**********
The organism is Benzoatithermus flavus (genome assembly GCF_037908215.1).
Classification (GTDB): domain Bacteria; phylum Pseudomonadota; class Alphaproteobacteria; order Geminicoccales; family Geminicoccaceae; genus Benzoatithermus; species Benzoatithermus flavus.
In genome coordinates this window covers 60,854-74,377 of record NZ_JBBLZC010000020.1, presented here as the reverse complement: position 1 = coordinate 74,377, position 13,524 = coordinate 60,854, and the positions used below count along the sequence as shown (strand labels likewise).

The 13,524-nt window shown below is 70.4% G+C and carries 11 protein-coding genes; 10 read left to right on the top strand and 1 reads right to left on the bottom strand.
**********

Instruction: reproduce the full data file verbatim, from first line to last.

The organism is Benzoatithermus flavus (genome assembly GCF_037908215.1).
Classification (GTDB): domain Bacteria; phylum Pseudomonadota; class Alphaproteobacteria; order Geminicoccales; family Geminicoccaceae; genus Benzoatithermus; species Benzoatithermus flavus.
In genome coordinates this window covers 60,854-74,377 of record NZ_JBBLZC010000020.1, presented here as the reverse complement: position 1 = coordinate 74,377, position 13,524 = coordinate 60,854, and the positions used below count along the sequence as shown (strand labels likewise).

The 13,524-nt window shown below is 70.4% G+C and carries 11 protein-coding genes; 10 read left to right on the top strand and 1 reads right to left on the bottom strand.